This is my blessing and curse: extraordinary enthusiasm about everything. I'm in the middle of two rather ambitious projects right now. I'm working towards publishing my first (non-fiction) book and I've just started writing my second (fiction). All parts of my creative brain are on high alert. Every conscious moment tasks itself with: be inspired. I want to absorb everything around me and release the creative floodgates onto the pages of these pre-birthed books, but during a highly creative period like this, I also want to avoid burning out.
I have been known to do this.
My entire adulthood has been my family and friends either begging me to slow down or marveling in the fact that I have yet another project on the front, front, front burner. As a kid I was like this, too. I remember one morning I woke up early before school and told my mom that I wanted to build a project for the science fair. The science fair was in a few hours, she reminded me. I didn't care. Inspiration had struck and I'd be damned if anything got in my seven year old way.
When you're an intense individual such as my seven year old and thirty year old self, it's easy to blow your load on the first hiccup of inspiration. What is eight million times harder is follow through. This is usually when the enthusiasm has worn out. The idea isn't so fresh anymore. It's just, ya know, what you're doing.
So to drive a little more direction into this current batch of chutzpah, I'm going to give myself some rules.
- Write 1000 new words every day. A thousand words isn't that much, but that is the point. I don't have to finish the masterpiece in one fell swoop. If I start with 1000 words, I'll eventually hit a stride that will get more out of me. But before I get there, I have to practice the hardest part of writing - sitting down to write - and the thing that will get my butt in the chair is knowing all I have to do is hit 1000.
- Stay uncomfortable. In fiction, I'm finding that I have a tendency to create these really tricky situations that stump me on how to move forward. Usually moving forward just means I need to get some crappy words down on the page and stop acting like life depended on the exquisiteness of my first draft. If I can stay in the uncomfortable writing moments, I'm certain the answers will show up.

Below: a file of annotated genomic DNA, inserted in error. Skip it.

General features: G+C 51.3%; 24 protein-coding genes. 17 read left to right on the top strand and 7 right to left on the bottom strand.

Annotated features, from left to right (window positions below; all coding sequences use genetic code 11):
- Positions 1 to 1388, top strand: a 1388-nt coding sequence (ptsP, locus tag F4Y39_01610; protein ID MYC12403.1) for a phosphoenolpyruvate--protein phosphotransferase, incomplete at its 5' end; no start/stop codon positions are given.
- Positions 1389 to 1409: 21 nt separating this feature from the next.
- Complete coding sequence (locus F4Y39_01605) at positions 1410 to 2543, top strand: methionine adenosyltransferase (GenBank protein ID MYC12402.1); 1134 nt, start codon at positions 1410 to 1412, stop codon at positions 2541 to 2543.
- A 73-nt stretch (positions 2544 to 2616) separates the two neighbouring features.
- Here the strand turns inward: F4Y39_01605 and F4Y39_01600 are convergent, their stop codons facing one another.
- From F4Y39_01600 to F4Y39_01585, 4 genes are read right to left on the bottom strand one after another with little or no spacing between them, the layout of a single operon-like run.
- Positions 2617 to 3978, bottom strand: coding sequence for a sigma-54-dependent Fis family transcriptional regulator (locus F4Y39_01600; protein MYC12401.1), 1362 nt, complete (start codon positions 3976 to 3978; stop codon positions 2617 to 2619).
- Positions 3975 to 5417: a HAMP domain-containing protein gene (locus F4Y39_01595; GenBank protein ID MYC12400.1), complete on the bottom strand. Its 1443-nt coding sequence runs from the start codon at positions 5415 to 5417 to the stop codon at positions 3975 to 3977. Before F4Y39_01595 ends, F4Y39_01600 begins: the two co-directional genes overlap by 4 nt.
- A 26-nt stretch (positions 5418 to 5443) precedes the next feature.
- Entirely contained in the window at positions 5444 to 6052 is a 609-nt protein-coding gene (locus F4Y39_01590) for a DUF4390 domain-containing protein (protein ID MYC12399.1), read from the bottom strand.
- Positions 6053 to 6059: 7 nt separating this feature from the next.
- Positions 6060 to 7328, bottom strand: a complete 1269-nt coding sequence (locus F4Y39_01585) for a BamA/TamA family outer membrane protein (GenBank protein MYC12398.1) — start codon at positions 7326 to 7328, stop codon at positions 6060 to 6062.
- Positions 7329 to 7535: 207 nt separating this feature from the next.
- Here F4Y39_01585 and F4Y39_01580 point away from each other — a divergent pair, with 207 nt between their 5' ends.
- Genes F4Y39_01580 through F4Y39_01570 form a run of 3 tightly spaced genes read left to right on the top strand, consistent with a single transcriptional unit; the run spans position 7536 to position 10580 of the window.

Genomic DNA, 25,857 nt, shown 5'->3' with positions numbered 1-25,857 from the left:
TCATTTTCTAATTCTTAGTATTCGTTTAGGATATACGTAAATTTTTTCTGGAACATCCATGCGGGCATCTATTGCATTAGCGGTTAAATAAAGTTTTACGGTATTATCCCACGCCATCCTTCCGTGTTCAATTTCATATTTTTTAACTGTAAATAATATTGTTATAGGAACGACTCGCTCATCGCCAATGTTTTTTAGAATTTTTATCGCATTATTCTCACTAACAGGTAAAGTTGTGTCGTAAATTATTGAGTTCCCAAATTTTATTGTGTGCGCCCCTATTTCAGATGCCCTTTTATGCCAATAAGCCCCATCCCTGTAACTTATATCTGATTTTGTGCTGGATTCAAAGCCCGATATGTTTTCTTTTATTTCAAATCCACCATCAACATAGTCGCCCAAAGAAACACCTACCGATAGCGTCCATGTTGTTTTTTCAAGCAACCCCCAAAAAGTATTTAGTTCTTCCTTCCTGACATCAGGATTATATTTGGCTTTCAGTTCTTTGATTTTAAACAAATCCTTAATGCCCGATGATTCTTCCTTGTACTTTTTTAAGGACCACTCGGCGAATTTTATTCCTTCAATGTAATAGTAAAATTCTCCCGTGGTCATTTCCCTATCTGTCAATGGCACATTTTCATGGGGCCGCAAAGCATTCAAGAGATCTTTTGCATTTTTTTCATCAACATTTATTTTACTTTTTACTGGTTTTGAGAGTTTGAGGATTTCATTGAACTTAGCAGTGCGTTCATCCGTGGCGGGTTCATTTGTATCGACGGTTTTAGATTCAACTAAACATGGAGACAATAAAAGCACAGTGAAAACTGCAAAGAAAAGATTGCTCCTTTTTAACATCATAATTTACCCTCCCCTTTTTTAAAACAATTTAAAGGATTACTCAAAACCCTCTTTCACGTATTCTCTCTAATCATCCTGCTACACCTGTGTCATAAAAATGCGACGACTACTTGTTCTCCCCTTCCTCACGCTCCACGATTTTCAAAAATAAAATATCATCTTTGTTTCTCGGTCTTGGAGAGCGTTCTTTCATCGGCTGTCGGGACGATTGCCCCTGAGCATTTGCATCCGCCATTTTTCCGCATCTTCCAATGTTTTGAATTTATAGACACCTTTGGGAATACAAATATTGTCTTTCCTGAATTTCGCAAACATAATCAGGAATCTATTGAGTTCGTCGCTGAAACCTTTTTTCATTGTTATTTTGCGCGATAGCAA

- F#$% success. I have no interest in it at the moment. This is one I usually battle with (the need to be validated through outward success), but right now there is no time. All my energy is going to go into making choices and writing words that align with what I want to see in the world. I want to get my book babies out into the hands of the people on my terms. Success is boring, freedom is electric.
- Carve a cave. A writing cave. A place where all my tabs are closed, my Bon Iver, James Vincent McMorrow, and alt-J are played, every one of my emails sits unattended, and no one can get to me. It's hard for me to keep saying no to things, so if I carve a cave I say no once. I'll come up for air and conversation when I've hit 1000.
- Non-creativity play time. I have to give myself at least one hour a day to play a game, read a book, call a friend, make some food, watch a movie. In the highly creative periods, the way to sustain is to rest. It's the same in fitness. Rest is nature's antidote to creative burnout. Going to bed, taking a break, and getting out of the work zone are going to be the keys to some good old-fashioned breakthroughs.
And if you're wondering, I polished rocks for my science fair project. Literally polished rocks and glued them to poster board. Don't polish rocks, people. Get your enthusiasm in gear and make something brand new.